Arizona State Sun Devils Blank Washington St Cougars 42-0 On Homecoming

Kristian SiutaCorrespondent IIOctober 31, 2010

TEMPE, AZ - SEPTEMBER 04:  Quarterback Steven Threet #14 of the Arizona State Sun Devils celebrates after throwing a 37 yard reception during the second quarter of the college football game against the Portland State Vikings at Sun Devil Stadium on September 4, 2010 in Tempe, Arizona.  (Photo by Christian Petersen/Getty Images)
Christian Petersen/Getty Images

The stage was set up for an ugly performance Saturday afternoon at Sun Devil Stadium. Arizona State University came off of a 50-17 loss seven days earlier in Berkeley.

ASU’s opponent, the Washington State Cougars (1-8, 0-6), circled this contest as their one shot at a Pac-10 conference victory. 

The game was ugly if you are a Cougars fan, but from an ASU perspective, the performance on Homecoming was beautiful.

A 42-0 rout was the response Dennis Erickson’s Sun Devils were looking for. The team played with passion and intensity, as well as looking fashionable in their all maroon uniforms.

From the opening kickoff, as a fan in the barren upper deck of the half-empty stadium, the team executed a statement that was necessary.

However, the naysayers’ and cynics’ response will be “ASU played Washington State.”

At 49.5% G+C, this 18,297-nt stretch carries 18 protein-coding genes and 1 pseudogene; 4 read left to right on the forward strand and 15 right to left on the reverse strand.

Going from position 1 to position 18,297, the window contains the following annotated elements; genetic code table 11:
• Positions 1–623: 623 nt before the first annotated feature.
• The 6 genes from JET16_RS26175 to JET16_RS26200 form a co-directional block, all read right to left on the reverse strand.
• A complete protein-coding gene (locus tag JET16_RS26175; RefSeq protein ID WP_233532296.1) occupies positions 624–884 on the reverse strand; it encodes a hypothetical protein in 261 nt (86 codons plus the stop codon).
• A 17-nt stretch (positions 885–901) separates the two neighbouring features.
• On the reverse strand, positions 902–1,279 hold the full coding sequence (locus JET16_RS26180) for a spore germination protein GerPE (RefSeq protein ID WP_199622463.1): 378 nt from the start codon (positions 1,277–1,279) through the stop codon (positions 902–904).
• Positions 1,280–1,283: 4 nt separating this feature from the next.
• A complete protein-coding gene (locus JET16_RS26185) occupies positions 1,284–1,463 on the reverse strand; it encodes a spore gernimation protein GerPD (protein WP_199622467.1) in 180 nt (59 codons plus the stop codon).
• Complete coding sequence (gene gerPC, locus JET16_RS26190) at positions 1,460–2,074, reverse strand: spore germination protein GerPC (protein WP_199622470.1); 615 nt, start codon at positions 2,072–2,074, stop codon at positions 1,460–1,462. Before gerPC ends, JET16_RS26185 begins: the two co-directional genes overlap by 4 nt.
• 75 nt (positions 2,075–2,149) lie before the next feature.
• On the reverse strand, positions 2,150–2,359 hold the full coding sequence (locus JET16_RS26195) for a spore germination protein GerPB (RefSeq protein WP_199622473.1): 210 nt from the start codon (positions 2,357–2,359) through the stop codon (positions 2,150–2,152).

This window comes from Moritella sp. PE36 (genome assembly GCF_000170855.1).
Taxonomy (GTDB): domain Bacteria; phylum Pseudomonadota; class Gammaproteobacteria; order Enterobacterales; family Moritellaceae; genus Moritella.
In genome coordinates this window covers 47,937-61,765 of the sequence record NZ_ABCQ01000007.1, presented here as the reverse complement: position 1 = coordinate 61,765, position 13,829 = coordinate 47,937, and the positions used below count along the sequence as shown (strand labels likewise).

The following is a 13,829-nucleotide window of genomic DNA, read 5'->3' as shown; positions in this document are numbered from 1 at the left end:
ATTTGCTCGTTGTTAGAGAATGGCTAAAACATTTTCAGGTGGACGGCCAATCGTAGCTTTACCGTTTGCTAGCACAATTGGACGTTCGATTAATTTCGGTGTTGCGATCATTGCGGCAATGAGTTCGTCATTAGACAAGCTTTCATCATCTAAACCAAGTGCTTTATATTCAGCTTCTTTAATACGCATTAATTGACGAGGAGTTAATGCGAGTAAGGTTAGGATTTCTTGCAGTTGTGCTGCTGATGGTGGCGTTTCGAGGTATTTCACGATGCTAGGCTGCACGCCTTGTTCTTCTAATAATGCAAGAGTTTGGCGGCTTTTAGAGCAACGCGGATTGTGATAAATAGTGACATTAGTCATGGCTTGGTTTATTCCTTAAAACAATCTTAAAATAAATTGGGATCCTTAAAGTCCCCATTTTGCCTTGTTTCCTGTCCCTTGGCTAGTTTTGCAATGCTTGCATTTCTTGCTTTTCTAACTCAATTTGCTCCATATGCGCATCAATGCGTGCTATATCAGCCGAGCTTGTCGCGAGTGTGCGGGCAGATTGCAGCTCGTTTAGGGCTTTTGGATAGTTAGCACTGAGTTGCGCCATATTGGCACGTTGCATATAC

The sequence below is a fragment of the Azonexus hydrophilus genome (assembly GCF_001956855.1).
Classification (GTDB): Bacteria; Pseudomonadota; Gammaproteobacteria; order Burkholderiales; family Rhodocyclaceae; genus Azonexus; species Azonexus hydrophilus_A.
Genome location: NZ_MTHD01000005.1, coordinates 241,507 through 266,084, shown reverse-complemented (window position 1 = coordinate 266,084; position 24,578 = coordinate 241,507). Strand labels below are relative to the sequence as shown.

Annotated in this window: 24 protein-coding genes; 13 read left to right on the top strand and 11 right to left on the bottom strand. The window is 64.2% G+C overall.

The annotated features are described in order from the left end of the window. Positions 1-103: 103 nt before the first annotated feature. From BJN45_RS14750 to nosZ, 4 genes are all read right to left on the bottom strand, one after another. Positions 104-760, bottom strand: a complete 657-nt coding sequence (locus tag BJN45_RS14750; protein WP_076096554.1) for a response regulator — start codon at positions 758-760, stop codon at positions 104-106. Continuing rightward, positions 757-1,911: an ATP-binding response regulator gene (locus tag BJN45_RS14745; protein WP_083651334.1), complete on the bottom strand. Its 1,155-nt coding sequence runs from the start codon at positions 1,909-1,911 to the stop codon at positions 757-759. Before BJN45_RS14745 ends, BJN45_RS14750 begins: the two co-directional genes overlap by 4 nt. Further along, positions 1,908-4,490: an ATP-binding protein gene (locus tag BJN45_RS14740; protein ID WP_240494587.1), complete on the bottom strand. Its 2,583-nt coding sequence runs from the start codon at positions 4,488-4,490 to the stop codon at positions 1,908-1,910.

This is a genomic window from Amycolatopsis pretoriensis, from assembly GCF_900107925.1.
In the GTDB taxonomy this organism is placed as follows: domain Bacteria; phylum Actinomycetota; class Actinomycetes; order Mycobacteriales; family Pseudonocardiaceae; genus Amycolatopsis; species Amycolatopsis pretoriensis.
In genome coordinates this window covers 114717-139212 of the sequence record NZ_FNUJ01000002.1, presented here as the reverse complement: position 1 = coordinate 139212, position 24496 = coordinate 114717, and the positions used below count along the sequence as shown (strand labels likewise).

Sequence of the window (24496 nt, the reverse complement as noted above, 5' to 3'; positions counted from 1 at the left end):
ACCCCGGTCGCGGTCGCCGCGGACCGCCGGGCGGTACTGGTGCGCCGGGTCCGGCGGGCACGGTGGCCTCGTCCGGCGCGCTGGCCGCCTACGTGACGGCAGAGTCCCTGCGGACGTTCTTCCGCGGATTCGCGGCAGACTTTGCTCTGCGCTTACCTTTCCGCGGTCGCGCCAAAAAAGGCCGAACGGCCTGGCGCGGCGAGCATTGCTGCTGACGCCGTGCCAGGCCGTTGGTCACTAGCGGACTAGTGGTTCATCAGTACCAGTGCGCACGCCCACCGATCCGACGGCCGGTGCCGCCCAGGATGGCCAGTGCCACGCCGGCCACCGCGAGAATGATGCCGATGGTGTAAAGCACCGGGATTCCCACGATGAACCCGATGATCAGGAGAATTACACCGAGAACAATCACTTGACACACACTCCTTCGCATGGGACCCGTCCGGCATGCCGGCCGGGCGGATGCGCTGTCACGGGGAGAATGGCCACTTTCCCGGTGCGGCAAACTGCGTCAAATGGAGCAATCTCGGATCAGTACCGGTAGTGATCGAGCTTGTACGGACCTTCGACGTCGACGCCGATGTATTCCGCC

That does not matter to me, and for the maroon and gold fans across the valley who just endured a disgusting loss a week earlier, the opponent should mean nothing.

All season long ASU’s problems and inefficiencies have been self-inflicted. The teams lining up across the football have not overpowered ASU, other than California. However, the losses have been directly associated to turnovers, penalties, and lack of execution.

Saturday afternoon, turnovers and penalties would not even be considered a subplot. 

Erickson’s team committed only five penalties for 35 yards, compared to Wazzu’s eight for 105 yards.

On defense, the Sun Devils attacked, and forced the Cougars into mistakes normally committed by the maroon and gold. Washington State turned the ball over three times. Both Junior Onyeali and LeQuan Lewis were integral parts of ASU's success on Saturday.

Lewis intercepted a pass in the back of the end zone that preserved the shutout early in the second quarter, and later lent a helping on punt coverage.

Onyeali, a freshman from Denver, had four tackles, three sacks, and two forced fumbles.

The hype about Vontaze Burfict two seasons ago was national news, but since Onyeali was inserted into the starting lineup against Oregon State, the opposing quarterbacks have felt the heat, and soon the rest of the conference will take note.

To add a little flavor to that point, only three players in the Pac-10 have more sacks than Onyeali and all of them are upperclassmen. 

As a fan, it was great to see a defensive performance like this, but the 42 points and the offensive showcase is hard to overlook.

Offensively, the turnovers were not a story. James Morrison, ASU’s third, probably closer to fourth string running back, James Morrison fumbled with four minutes left in the game.

ASU’s execution on offense was directly attributed to starting quarterback Steven Threet.

I will say that again: ASU’s starting quarterback Steven Threet.

Maybe Threet getting his bell rung a week ago got his head on straight, because from the start of the game until Threet exited the contest after the first drive of the second half, he was lights out.